Including Infants in Traditions

Family traditions counter alienation and confusion. They help us define who we are; they provide something steady, reliable and safe in a confusing world.                                                                  -Susan Lieberman

Even though this is our second holiday season with a little one, Mike and are are still trying to establish some family traditions.  The one criteria that we are trying to uphold is for the tradition or activity to allow for the girls to be protagonists.

Painting pumpkins is a simple and appropriate way for the little ones to be active participants in some Halloween fun. Last year, I offered Greysen blue & lavender paint as a contrast to the orange of the pumpkin.

This year, I was inspired by Jean at the Artful Parent to use black paint on our pumpkins.

The Right to Use High Quality Materials

I chose to offer the girls acrylic paints so that the paint wouldn’t wash off should it rain as it could have with other types of “children’s paint.”  I love to use high-quality art mediums such as acrylics because the experiences are qualitatively different than lesser paints. Acrylics spread smoothly, and the results are bright and bold. Since acrylic can stain clothing, I covered the girls in their smocks. Greysen still somehow managed to get some paint on her diaper, however!

I poured a blotch of black paint on a small pumpkin for Moon, and she immediately rubbed the pumpkin, coincidentally spreading paint around the pumpkin.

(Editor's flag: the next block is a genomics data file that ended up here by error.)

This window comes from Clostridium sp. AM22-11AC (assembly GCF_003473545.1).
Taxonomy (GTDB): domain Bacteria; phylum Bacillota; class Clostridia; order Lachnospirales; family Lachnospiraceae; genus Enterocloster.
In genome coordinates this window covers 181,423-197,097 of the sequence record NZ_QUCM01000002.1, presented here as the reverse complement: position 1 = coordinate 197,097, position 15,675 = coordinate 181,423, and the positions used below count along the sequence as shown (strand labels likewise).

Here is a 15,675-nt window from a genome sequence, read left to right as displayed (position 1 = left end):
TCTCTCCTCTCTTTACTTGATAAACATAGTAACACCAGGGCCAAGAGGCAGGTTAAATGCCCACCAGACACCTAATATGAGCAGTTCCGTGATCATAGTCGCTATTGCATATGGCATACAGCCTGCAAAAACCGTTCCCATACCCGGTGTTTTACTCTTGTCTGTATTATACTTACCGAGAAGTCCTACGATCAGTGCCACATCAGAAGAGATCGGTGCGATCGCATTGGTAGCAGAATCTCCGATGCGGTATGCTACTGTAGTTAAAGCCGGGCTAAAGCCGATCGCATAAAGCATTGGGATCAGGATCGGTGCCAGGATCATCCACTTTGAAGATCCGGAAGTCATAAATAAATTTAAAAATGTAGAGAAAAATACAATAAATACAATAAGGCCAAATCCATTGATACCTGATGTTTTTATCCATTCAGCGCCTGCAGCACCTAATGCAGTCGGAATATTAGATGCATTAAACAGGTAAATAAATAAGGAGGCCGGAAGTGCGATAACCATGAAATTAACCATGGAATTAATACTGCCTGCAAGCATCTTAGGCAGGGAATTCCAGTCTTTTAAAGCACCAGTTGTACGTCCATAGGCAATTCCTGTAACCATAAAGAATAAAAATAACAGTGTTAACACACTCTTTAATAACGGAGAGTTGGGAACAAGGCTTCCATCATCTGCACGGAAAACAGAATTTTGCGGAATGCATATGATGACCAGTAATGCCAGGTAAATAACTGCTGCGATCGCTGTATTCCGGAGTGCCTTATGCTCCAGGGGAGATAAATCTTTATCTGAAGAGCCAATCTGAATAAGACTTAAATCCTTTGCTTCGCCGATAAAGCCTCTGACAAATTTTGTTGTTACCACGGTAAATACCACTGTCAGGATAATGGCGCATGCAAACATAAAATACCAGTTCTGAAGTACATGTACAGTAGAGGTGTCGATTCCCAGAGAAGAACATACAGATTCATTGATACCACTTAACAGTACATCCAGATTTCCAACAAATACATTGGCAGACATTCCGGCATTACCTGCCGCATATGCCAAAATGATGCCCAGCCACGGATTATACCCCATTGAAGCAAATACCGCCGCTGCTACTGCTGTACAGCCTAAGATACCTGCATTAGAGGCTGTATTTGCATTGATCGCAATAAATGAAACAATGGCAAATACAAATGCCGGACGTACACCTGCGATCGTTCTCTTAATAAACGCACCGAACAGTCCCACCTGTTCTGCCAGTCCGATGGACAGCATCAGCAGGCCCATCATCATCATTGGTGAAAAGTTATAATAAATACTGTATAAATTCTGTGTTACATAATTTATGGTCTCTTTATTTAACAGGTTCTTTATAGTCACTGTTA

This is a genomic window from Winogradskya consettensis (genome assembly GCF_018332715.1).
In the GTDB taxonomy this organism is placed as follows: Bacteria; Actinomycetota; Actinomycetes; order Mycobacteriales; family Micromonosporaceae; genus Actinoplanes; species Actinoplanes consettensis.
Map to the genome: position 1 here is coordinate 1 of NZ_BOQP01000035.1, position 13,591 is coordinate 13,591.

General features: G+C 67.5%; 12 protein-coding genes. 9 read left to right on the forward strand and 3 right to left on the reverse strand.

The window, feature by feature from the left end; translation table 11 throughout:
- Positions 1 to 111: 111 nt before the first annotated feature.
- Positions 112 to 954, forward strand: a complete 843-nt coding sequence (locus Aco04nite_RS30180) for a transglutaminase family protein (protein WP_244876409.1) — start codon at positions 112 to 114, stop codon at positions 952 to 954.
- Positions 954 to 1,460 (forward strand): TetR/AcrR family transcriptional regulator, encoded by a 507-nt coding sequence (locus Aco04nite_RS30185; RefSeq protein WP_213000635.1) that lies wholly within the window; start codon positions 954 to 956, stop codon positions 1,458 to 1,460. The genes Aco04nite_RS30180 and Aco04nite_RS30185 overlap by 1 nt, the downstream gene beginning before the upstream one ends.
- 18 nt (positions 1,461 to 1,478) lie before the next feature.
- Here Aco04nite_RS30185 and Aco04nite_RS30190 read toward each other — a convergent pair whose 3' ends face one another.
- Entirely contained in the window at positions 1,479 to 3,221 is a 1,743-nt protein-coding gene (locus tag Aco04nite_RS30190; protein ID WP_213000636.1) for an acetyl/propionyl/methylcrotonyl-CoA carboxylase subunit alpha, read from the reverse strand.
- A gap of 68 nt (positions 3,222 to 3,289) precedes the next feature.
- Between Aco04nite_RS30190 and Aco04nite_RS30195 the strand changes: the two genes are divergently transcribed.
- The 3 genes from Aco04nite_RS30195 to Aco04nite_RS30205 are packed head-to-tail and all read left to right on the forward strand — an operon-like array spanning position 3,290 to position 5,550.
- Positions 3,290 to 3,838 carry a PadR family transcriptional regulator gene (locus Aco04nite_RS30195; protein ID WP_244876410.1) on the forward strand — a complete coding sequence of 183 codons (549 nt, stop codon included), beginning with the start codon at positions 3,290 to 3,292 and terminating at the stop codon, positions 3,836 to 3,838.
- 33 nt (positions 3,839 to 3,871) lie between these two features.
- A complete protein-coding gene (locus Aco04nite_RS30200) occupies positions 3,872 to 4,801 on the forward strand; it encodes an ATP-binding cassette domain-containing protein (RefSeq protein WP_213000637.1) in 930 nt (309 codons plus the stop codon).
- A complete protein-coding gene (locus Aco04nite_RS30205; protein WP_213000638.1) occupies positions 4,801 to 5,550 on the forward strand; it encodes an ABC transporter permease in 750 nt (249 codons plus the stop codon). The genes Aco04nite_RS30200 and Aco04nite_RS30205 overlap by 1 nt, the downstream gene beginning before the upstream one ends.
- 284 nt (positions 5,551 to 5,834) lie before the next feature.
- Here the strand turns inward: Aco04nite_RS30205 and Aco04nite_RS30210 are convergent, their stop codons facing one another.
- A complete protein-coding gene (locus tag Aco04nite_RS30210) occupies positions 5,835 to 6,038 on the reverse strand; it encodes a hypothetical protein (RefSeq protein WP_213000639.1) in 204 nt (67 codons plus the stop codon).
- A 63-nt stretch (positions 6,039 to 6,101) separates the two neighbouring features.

I set up black acrylic, silver glitter paint, and paintbrushes for Greysen. The glitter paint was completely covered up by the black, so in the end it wasn’t really visible on the final painted pumpkin.

We set it outside that evening, and went outside the following afternoon to look at it again. We were surprised to find that the portions that had been painted were cooked by our warm California sun! Basically, any area that had been painted black and faced the sun had sunken in.

The pumpkin was still whole, but we were so curious as to what was going on inside the pumpkin. Though we were originally not going to carve the pumpkin because Greysen and Moon could not participate meaningful, we eventually decided to cut it open to see what was going on inside.

I didn’t get a picture of the it, but the pumpkin was totally fine inside. Even though the pumpkin flesh underneath the painted portions was soft it was otherwise okay. Regardless, I think we will stay clear of black paint next year!

As far as traditions go, I imagine as the girls skills and interests develop and change over the year so will our traditions. Now, what can Greysen help cook for Thanksgiving?

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